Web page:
The investigation of the Haditha incident should also include the actions of Iraqis [June 12]. Those killed may have watched as an explosive device was planted along the road and did not give warning as the Marine convoy approached. That collusion makes them as guilty as the ones who planted the bomb. The Marine and Army grunts who deal with the complacent and devious citizens of Iraq are being held to an impossible standard.
James H. Rehrig
Nazareth, Pennsylvania, U.S.
If the allegations of the slaughter of innocent Iraqi men, women and children are proved to be true, the Marines involved should be punished accordingly. But the ultimate focus should be on the leaders who put our brave men and women in this hellish situation in the first place and who stubbornly and arrogantly leave them there to fight a senseless and unwinnable war.
Timonium, Maryland, U.S.
When men and women are sent into unjustifiable wars, when soldiers see their buddies get blown to pieces for no good reason, when there is a vacuum in moral leadership, then decent people become capable of horrific acts. We thought we learned this painful lesson in Vietnam, but we are sadly seeing history repeated in Iraq. The few bad eggs are not the brave men and women in the combat zones of Iraq but the cowardly men and women occupying the White House.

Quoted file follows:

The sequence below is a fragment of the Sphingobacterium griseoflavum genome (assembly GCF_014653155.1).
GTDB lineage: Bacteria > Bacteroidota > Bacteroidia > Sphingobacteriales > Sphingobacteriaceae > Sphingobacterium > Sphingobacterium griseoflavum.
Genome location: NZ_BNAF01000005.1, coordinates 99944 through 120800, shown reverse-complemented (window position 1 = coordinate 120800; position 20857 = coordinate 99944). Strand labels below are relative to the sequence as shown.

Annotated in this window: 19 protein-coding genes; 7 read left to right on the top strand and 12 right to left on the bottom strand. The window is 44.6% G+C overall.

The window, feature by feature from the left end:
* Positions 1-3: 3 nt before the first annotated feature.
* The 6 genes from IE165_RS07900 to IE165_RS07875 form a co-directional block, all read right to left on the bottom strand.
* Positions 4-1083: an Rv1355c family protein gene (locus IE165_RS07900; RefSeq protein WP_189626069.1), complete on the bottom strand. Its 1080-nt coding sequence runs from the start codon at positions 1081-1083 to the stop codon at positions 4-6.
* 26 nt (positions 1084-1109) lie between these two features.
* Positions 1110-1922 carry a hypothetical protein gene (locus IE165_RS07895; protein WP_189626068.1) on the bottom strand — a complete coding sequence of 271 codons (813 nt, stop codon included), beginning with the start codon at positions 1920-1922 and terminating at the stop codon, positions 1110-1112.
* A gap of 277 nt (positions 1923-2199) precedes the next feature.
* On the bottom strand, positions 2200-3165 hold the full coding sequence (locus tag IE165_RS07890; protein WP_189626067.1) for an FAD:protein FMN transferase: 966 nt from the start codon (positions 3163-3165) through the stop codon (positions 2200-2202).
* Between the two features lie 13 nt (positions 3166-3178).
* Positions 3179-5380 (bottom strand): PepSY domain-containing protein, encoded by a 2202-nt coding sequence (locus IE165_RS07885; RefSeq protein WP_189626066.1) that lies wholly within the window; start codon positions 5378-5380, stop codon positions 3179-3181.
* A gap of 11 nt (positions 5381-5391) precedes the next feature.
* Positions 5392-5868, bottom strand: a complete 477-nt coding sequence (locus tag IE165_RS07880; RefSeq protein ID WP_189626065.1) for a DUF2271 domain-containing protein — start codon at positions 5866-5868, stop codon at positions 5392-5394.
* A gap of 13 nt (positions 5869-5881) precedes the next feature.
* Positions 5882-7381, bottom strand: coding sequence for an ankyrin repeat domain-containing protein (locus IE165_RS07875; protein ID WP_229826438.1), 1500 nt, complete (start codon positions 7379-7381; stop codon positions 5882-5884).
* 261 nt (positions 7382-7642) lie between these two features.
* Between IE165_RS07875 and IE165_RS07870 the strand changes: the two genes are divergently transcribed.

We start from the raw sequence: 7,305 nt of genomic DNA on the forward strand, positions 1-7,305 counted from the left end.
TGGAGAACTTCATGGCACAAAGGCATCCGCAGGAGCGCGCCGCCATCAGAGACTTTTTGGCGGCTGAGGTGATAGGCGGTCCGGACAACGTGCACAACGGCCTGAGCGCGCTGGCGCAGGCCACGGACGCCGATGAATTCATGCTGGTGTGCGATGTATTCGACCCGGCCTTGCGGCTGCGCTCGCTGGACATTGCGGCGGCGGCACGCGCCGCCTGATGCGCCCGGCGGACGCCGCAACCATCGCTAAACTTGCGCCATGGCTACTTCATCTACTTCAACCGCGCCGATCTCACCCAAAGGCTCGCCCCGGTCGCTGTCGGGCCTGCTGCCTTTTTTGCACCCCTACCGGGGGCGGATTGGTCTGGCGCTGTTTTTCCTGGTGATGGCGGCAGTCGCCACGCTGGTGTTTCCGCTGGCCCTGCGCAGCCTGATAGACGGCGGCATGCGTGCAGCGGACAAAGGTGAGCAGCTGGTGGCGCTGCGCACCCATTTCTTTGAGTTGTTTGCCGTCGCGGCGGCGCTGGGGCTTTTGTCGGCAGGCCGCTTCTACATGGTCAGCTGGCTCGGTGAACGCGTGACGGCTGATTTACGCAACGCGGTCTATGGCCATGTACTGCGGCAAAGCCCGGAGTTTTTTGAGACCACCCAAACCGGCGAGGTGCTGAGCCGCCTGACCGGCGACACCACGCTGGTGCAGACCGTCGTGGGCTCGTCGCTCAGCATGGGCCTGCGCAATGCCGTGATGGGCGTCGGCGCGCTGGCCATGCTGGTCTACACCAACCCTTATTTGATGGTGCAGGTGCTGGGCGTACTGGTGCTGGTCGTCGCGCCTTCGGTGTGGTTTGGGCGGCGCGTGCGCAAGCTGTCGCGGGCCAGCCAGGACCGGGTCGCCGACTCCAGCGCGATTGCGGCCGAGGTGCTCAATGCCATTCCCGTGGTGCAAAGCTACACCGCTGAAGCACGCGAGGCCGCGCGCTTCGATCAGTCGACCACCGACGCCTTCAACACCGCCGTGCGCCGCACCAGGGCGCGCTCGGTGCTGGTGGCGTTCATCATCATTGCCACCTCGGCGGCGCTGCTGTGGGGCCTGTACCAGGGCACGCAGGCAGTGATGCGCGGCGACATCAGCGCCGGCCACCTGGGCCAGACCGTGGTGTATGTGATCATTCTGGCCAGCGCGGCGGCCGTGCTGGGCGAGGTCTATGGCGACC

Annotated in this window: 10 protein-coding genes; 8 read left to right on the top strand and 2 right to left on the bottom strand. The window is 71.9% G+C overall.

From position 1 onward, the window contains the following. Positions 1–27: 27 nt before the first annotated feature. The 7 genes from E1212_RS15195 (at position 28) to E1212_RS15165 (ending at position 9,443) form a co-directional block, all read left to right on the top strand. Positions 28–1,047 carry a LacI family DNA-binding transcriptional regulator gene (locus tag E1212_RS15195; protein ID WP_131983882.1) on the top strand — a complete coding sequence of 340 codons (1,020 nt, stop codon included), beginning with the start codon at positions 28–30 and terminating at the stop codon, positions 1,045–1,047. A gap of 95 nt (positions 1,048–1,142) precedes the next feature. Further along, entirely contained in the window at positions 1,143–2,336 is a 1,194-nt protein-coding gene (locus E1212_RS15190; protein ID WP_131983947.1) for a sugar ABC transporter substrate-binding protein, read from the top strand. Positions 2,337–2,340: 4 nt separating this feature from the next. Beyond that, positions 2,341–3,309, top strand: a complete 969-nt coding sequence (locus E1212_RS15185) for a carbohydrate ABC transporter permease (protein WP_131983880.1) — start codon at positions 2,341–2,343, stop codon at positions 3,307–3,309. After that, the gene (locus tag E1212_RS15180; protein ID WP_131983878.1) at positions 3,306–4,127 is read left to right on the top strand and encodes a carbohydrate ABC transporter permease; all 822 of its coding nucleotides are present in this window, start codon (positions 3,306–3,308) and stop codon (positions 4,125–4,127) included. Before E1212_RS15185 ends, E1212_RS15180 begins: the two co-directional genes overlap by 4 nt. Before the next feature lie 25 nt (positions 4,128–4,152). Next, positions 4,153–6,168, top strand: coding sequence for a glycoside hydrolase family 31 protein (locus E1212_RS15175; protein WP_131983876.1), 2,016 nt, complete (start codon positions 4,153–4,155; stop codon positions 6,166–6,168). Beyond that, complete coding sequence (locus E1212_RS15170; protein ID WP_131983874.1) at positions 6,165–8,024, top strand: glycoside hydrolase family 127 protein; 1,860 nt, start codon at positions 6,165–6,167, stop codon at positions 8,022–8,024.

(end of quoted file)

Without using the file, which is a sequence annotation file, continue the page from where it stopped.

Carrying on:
Irvine, California, U.S.
I forgive every single marine who might be guilty of any wrongdoing in Haditha. How many of us could endure the genuine fear of being blown apart day after day without going berserk? The atrocity is not Haditha; it is the war.
Laguna Beach, California, U.S.
It saddens me that a lot of innocent people died in Haditha. The members of Kilo Company apparently abused their power while serving there. Perhaps they were confused because they can't distinguish friend from foe. It's as though the My Lai massacre had happened again, albeit on a smaller scale. One thing is sure: history does repeat itself.
Jane Carla Yu
Quezon City, the Philippines